But should they?
Every time I attend a conference I learn something. Last month, legendary Inland Empire investor Bruce Norris held a charity event for 500 people with a number of top analysts. He estimated that at least $1 billion of Southern California residential real estate investment capital was in the room. These investors are anxious about new home construction and, surprisingly, were the most interested in hearing me speak about the future supply of new homes.
The highlight for me was the time I got to spend at dinner with Debra Still, CEO of Pulte Mortgage and outgoing Chairwoman of the Mortgage Banker Association. I haven’t met anyone who articulates the mortgage industry issues as well as she does.
Below are a few links to the event.
Link 1: My panel with Beacon Economics economist Chris Thornberg (starts at 3 minutes)
Here are a few reference points to debt mentioned:
- MDC / Richmond American’s $250 million, 30 year unrestricted loan at 5.75%: Reuters
- Ryland’s $250 million bonds 0.25%, convertible to equity when the stock reaches $75: Businesswire
Here is a chart showing the lack of supply and our forecast for Riverside-San Bernardino. While our forecast may look low, I spent one hour on the phone on Friday with one of the major land buyers telling me that there is no way that supply will equal my forecast because the entitled lots in the right locations just don’t exist. My takeaway was that tremendous price appreciation will be necessary for construction to double.
Throughout the interview, we discuss:
- Design. The appeal of new designs with great rooms and energy efficiency, as well as lower maintenance homes
- Age-targeted housing. The importance of the 55 and over buyer and the opportunities to sell different homes to 55-, 65- and 75-year old buyers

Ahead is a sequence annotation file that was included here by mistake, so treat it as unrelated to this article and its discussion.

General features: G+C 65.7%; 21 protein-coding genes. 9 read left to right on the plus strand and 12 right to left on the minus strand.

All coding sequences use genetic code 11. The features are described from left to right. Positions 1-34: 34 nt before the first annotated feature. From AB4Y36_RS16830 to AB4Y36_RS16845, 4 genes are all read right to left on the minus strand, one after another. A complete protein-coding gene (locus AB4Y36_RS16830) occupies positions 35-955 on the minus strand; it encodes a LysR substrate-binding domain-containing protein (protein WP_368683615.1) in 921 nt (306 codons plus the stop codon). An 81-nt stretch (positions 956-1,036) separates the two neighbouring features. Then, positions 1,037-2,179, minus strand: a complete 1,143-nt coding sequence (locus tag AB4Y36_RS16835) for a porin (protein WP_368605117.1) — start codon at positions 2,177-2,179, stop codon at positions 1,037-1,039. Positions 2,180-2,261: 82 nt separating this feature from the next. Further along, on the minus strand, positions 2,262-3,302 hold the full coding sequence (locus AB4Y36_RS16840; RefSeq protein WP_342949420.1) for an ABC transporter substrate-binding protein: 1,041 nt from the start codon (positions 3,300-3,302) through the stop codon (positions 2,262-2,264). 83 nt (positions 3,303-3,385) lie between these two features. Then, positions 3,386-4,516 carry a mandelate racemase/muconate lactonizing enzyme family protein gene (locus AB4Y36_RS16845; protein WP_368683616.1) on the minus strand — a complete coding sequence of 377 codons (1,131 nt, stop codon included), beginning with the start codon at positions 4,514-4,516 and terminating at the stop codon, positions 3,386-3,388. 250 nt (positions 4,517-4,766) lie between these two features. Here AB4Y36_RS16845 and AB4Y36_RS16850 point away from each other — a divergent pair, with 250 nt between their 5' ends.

- Multi-generational living. The growing trend, driven both by immigration as well as economic necessity, of multiple generations of adults living under the same roof
Link 2: Mortgage Panel with Debra Still and Mark Palim
Interesting points made in this panel include lender liability and 60% of home demand this decade coming from immigrants and first time buyers / Echo Boomers.
Link 3: Summary Video
I learned a new term: price aggression.
Leslie Appleton-Young from California Association of Realtors points out that the housing markets can change on a dime. In February 2012, the market changed. Inventory is the best leading indicator.
At 9 minutes, the point was made that last year’s price appreciation was not driven by the median income household. It was driven by affluent households, including investors.
Pay option ARMs work well when borrowers qualify based on the worst possible payment. They no longer worked when borrowers were qualified based on the initial rate.
At 16 minutes, Debra Still comments, “The ultimate change in dynamics is that Congress doesn’t believe consumers will behave rationally in an irrational environment. Lenders used to be protected by disclosing, but now the lending community has obligations even with full disclosure.” In my view, this is a permanent shift to mortgages trading at a higher than historical premium over Treasury securities.
At 39 minutes, Debra states that mortgages will get less competitive because too many banks will throw in the towel given the complexities of regulation. She notes that lenders need clear reps and warranty laws, definition of materiality, etc. from whom they sell the loans to (GSEs, etc.).
About Bruce Norris
I don’t promote others very often. Bruce Norris is an Inland Empire investor who has quite a following. He is not a client. He has made three big calls since I have known him—a bull call in 1997, a bear call in 2006, and a bull call in 2012. All three calls used the same set of charts, and all three were correct. Last December, he correctly told me he anticipated 20% price appreciation in the Inland Empire in 2013! He is quite optimistic on the outlook for housing in 2014.
As I mentioned earlier, the investors who were at the event are concerned about the future supply of new homes. They are keenly aware that a surge in home building will cut deeply into their demand pool. I have a high level of confidence that they have nothing to worry about.